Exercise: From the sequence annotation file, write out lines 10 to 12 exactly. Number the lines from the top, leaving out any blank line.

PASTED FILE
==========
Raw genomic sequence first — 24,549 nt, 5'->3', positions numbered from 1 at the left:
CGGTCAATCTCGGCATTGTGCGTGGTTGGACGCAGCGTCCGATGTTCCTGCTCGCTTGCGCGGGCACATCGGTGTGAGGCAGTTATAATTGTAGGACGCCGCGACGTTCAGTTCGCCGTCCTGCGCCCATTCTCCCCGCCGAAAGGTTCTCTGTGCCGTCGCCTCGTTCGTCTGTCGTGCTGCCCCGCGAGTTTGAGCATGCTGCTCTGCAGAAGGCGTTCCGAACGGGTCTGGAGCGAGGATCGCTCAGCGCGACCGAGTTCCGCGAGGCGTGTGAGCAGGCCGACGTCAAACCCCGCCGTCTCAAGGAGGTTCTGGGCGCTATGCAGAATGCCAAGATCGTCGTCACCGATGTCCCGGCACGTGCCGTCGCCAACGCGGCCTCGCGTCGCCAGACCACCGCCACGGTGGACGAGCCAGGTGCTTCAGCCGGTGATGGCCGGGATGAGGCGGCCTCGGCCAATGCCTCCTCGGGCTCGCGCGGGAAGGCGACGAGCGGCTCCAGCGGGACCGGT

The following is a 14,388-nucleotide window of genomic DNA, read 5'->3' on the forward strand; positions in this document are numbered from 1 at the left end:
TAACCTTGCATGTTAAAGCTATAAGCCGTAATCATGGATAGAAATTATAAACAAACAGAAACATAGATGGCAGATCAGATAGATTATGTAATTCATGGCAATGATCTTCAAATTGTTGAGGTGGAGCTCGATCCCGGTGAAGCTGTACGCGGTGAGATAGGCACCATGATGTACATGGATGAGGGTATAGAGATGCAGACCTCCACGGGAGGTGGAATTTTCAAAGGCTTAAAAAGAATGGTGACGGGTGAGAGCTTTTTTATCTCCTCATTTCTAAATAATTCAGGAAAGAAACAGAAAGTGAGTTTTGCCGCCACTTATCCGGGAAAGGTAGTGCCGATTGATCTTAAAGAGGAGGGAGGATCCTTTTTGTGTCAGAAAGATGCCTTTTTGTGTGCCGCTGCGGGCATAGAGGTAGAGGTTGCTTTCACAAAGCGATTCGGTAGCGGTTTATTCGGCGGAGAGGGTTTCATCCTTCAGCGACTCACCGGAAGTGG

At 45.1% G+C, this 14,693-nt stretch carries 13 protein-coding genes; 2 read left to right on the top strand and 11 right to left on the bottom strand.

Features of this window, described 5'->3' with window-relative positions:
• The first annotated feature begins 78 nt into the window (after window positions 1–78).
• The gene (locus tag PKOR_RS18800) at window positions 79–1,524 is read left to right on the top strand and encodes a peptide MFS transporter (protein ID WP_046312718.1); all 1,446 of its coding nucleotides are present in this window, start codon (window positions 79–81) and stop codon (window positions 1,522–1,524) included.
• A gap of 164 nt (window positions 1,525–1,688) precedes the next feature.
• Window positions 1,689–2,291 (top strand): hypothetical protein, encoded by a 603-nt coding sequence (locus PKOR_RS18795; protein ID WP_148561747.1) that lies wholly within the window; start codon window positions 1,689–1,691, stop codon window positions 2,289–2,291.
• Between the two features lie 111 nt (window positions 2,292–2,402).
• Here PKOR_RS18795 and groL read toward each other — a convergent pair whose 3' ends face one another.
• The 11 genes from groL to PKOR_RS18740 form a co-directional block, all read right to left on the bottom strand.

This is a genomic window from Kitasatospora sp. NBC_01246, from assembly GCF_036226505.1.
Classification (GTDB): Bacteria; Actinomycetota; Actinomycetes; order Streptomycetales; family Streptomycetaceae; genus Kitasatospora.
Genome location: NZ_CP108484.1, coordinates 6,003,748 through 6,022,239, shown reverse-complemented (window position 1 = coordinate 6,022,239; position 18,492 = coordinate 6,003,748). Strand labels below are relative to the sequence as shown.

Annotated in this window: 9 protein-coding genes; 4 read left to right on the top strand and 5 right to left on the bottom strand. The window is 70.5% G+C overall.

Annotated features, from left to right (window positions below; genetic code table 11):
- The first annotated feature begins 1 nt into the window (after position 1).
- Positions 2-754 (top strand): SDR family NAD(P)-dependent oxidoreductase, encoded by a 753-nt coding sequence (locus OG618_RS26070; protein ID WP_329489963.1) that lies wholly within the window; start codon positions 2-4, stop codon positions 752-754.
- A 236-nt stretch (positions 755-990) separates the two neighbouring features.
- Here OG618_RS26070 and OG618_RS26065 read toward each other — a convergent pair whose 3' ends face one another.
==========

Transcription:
• Window positions 1,689–2,291 (top strand): hypothetical protein, encoded by a 603-nt coding sequence (locus PKOR_RS18795; protein ID WP_148561747.1) that lies wholly within the window; start codon window positions 1,689–1,691, stop codon window positions 2,289–2,291.
• Between the two features lie 111 nt (window positions 2,292–2,402).
• Here PKOR_RS18795 and groL read toward each other — a convergent pair whose 3' ends face one another.